printable banner

U.S. Department of State - Great Seal

U.S. Department of State

Diplomacy in Action

Liberia


Situation:

The approaching presidential and legislative elections presented the opportunity for instability and the possibility of violence in Liberia. Although the first round of elections was conducted without significant violence, on November 7, 2011, the day before the presidential runoff election, Liberian law enforcement clashed with opposition party members at the leading opposition party headquarters in Monrovia, which resulted in at least one civilian dead and several injured.President Ellen Johnson Sirleafimmediately established a Special Independent Commission of Inquiry (“Commission”) to investigate the riot. Its report, released about three weeks later, was considered inadequate and was rejected by both the Liberian people and the international community. President Sirleaf requested U.S. Government assistance in reopening the investigation and pursuing new investigative leads.

Approach:

Prior to the first round of elections, four CSO employees (including one Civilian Response Corps member) were deployed to perform an ICAF (Interagency Conflict Assessment Framework) analyses in Liberia. The CRC member stayed to observe the first round of elections. Subsequent to the President’s request for U.S. Government assistance in reopening the investigation, the CRC member returned to Liberia and stayed from late December 2011 through early March 2012 as an advisor to the Commission. The Commission presented its new findings and report to the President in early March 2012.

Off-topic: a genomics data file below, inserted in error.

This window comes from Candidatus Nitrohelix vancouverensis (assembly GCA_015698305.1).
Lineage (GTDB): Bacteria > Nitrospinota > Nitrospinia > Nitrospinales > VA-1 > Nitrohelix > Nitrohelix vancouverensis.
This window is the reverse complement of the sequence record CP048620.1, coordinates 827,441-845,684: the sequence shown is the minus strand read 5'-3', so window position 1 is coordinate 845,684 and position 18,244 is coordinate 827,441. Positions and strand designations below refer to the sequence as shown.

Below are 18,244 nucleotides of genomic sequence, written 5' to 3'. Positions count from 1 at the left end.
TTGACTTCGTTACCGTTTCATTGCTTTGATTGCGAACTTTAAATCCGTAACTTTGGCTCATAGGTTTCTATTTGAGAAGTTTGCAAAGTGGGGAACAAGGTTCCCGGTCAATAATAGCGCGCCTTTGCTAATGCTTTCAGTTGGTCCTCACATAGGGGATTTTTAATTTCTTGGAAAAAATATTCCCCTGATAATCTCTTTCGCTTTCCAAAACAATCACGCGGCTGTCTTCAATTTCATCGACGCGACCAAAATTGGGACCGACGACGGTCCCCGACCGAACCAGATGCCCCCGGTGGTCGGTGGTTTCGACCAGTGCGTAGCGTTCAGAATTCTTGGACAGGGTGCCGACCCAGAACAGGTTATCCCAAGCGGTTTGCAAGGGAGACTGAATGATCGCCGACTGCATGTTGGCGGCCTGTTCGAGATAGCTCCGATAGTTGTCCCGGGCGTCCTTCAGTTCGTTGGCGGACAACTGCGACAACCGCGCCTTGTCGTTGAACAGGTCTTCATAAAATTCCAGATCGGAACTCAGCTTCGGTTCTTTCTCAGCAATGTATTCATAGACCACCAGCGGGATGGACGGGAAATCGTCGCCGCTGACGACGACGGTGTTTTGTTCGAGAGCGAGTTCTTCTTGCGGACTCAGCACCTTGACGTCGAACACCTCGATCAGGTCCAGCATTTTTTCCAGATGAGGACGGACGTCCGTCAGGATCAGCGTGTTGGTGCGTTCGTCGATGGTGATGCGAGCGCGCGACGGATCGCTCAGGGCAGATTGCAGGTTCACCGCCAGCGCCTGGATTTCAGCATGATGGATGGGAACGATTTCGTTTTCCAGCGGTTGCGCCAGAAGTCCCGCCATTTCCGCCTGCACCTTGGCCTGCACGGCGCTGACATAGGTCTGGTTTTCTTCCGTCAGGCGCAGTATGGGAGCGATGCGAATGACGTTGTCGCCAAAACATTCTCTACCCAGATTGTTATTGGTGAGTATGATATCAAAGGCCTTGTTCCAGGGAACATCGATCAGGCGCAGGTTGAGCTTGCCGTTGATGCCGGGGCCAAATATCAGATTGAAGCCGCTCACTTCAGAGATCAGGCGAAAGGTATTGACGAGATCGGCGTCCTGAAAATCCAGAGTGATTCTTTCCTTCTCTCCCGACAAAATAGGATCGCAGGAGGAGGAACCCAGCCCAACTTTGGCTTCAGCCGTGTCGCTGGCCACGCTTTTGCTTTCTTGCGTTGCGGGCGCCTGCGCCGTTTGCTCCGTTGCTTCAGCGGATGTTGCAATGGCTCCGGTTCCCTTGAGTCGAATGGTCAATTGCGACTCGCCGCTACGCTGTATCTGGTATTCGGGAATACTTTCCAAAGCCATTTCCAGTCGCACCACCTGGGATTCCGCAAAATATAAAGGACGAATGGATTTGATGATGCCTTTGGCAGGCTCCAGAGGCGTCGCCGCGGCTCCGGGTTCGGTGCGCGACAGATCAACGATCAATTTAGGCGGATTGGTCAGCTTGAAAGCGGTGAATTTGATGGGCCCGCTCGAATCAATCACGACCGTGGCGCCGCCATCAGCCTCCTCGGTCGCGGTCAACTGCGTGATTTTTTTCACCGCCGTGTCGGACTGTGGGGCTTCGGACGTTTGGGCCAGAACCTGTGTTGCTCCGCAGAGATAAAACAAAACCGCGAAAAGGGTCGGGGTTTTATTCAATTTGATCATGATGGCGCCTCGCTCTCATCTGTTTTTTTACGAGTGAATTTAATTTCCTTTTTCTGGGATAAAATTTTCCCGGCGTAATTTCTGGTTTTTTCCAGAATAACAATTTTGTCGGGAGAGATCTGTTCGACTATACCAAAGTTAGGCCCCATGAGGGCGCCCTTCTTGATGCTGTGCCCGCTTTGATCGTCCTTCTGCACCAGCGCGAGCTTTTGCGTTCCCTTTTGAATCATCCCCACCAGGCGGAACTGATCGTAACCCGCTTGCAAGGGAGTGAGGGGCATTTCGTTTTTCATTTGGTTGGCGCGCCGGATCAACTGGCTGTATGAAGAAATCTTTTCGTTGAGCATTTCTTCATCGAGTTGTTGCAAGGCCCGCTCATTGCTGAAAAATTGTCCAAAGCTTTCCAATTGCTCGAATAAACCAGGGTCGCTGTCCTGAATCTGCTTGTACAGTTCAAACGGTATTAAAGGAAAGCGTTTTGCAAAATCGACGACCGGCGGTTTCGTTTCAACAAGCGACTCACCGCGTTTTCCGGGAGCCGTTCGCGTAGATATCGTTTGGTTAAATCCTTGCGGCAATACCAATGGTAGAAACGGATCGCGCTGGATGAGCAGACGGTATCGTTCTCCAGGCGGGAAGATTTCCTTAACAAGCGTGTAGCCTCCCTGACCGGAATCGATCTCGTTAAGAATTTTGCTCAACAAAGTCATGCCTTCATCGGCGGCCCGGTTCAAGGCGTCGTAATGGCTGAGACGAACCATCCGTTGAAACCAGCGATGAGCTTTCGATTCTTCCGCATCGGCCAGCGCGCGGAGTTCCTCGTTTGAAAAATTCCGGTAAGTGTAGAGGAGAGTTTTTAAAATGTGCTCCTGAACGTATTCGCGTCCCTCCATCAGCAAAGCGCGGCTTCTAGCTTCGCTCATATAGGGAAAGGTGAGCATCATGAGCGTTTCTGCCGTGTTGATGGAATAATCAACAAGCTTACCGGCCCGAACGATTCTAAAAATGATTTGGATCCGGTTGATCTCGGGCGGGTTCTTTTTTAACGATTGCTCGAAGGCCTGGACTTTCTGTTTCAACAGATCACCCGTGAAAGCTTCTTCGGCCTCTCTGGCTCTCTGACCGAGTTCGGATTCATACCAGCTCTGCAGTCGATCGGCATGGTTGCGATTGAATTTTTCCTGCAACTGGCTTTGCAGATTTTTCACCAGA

Results:

Acting on the Commission’s new findings and report, the Ministry of Justice began a criminal investigation and several law enforcement officers, including a member of the President’s protective service, were suspended. While the shooting in November 2011 stained the government’s handling of an otherwise transparent and credible presidential election, and also highlighted the capacity issues of Liberia’s security sector, this reinvestigation helped to restore the public’s trust in their government to adequately respond to security-related situations, andpromote rule of law.


Sign-in

Do you already have an account on one of these sites? Click the logo to sign in and create your own customized State Department page. Want to learn more? Check out our FAQ!

OpenID is a service that allows you to sign in to many different websites using a single identity. Find out more about OpenID and how to get an OpenID-enabled account.